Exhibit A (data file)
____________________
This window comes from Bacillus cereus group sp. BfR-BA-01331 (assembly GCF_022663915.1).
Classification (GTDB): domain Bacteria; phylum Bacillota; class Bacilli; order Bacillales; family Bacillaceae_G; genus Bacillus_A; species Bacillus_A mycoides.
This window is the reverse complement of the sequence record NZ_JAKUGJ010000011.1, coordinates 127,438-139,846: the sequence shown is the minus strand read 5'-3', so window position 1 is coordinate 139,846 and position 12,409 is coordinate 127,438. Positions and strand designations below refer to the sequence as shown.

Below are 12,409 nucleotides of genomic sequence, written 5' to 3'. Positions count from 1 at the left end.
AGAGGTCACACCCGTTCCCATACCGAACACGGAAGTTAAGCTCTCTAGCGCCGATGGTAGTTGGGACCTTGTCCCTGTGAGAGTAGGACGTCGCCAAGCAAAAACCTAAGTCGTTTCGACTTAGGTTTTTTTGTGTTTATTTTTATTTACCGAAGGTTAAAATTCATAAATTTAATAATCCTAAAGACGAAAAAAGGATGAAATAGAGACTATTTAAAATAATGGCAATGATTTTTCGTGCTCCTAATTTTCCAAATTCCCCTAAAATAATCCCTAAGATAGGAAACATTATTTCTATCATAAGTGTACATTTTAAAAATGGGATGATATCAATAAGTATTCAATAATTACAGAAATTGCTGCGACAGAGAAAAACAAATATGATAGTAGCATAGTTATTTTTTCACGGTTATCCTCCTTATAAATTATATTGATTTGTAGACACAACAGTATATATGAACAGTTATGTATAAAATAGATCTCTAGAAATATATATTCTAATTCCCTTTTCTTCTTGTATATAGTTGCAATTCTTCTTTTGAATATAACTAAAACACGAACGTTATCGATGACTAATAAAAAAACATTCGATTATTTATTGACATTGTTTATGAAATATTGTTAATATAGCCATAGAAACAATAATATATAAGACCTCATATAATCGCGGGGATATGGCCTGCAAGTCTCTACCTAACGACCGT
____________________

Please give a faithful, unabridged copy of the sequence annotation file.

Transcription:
This window comes from Bacillus cereus group sp. BfR-BA-01331 (assembly GCF_022663915.1).
Classification (GTDB): domain Bacteria; phylum Bacillota; class Bacilli; order Bacillales; family Bacillaceae_G; genus Bacillus_A; species Bacillus_A mycoides.
This window is the reverse complement of the sequence record NZ_JAKUGJ010000011.1, coordinates 127,438-139,846: the sequence shown is the minus strand read 5'-3', so window position 1 is coordinate 139,846 and position 12,409 is coordinate 127,438. Positions and strand designations below refer to the sequence as shown.

Below are 12,409 nucleotides of genomic sequence, written 5' to 3'. Positions count from 1 at the left end.
AGAGGTCACACCCGTTCCCATACCGAACACGGAAGTTAAGCTCTCTAGCGCCGATGGTAGTTGGGACCTTGTCCCTGTGAGAGTAGGACGTCGCCAAGCAAAAACCTAAGTCGTTTCGACTTAGGTTTTTTTGTGTTTATTTTTATTTACCGAAGGTTAAAATTCATAAATTTAATAATCCTAAAGACGAAAAAAGGATGAAATAGAGACTATTTAAAATAATGGCAATGATTTTTCGTGCTCCTAATTTTCCAAATTCCCCTAAAATAATCCCTAAGATAGGAAACATTATTTCTATCATAAGTGTACATTTTAAAAATGGGATGATATCAATAAGTATTCAATAATTACAGAAATTGCTGCGACAGAGAAAAACAAATATGATAGTAGCATAGTTATTTTTTCACGGTTATCCTCCTTATAAATTATATTGATTTGTAGACACAACAGTATATATGAACAGTTATGTATAAAATAGATCTCTAGAAATATATATTCTAATTCCCTTTTCTTCTTGTATATAGTTGCAATTCTTCTTTTGAATATAACTAAAACACGAACGTTATCGATGACTAATAAAAAAACATTCGATTATTTATTGACATTGTTTATGAAATATTGTTAATATAGCCATAGAAACAATAATATATAAGACCTCATATAATCGCGGGGATATGGCCTGCAAGTCTCTACCTAACGACCGT